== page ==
August 24, 2012

Journey Across the West - Part 1

So as it turns out, blogging while traveling is very difficult!  Trying to use the computer while driving doesn’t really work and by the time we get to a camp site there is probably no service and we are too tired to even think about blogging.  And during the day we have been busy either driving, hiking, touring or trying to plan our next leg – which has turned into a bit of a struggle!  So I thought the best way to update everyone was a quick journal of where we’ve been in the last three weeks with a few photos thrown in.  I’m trying to keep a hand written journal of our day by day stuff, so after we weed through our photos when we get back East, I can give some more detail of our travels.

Our journey started from Southern Berkshire County in Massachusetts where both of our family’s live and where we are going to eventually be moving back to.  We started out West towards Adirondack Park in upstate New York on Friday the 3rd of August.  We stayed at Golden Beach Campground on Raquette Lake.  It was absolutely beautiful and after a day of hiking on Saturday we took a relaxing dip in the warm water!  It was wonderful to finally unwind and hike after the craziness of July.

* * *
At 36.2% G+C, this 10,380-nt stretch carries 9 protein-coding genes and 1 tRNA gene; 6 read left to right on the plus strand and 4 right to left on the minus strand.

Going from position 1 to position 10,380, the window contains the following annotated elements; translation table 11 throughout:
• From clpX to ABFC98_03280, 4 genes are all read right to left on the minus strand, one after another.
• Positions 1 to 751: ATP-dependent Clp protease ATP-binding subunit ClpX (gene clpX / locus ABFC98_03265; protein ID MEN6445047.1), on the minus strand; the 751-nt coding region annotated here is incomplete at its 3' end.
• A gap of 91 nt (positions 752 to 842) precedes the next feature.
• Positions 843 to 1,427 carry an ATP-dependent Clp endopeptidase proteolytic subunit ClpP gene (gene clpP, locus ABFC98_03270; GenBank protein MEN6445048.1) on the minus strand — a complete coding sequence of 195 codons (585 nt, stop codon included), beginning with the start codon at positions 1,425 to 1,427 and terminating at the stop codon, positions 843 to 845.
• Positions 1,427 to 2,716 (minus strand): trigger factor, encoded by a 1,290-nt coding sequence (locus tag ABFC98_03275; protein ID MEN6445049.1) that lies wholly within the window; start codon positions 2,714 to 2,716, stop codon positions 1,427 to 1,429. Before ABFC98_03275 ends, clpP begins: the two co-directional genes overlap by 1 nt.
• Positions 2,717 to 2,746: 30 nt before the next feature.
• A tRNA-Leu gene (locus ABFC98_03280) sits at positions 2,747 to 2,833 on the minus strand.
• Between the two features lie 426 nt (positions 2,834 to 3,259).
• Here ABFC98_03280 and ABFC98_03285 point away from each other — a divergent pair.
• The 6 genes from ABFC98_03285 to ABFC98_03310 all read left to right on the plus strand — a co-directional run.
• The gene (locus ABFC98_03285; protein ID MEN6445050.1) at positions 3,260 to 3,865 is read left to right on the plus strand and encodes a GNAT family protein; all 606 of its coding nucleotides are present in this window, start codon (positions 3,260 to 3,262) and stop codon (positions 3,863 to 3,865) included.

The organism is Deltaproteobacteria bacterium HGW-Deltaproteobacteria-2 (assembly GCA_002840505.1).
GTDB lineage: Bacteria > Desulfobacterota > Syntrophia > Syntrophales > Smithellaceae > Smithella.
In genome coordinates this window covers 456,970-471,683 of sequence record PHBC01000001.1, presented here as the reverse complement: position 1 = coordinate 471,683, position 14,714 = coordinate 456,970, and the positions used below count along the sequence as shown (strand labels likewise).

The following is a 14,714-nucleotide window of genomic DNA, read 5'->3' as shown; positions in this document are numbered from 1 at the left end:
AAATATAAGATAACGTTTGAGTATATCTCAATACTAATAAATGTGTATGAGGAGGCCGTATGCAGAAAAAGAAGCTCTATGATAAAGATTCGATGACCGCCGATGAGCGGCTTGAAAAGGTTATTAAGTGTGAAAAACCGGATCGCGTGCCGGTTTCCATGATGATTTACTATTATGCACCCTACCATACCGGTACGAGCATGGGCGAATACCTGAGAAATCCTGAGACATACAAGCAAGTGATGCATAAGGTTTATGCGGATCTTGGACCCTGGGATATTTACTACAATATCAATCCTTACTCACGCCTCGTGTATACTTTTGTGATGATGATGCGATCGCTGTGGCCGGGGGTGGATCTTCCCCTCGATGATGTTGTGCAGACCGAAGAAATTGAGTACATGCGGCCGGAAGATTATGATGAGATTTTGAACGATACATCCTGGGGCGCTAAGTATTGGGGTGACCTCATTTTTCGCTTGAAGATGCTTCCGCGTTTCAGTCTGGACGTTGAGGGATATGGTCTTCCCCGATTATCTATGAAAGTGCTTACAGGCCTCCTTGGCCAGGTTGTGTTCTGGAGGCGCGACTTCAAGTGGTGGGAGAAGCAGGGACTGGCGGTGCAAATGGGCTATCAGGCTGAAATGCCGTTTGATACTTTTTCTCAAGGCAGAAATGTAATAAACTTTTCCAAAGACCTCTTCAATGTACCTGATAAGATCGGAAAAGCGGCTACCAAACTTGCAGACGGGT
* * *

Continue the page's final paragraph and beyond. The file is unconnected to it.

Golden Beach Campground

Raquette Lake

We left the Adirondack’s on the 5th and headed toward Niagara, New York.  On the way we hit some torrential downpours outside of Rochester and finally got a chance to see how our weather proofing worked!  Amazingly there was only one leak on the passenger side door along the hinge… wah hoo!  We stayed at Golden Hill State Park which was 45 mins outside of the Falls and absolutely beautiful.  Our site was right on Lake Ontario and it had free showers!  The next day was spent at Niagara Falls and Old Fort Niagara which were both a lot of fun.  There’s nothing better then getting our learn on at historical sites… and the falls were pretty too!  Unfortunately my camera battery died, so I didn’t get any photos at the fort, but I highly recommend it!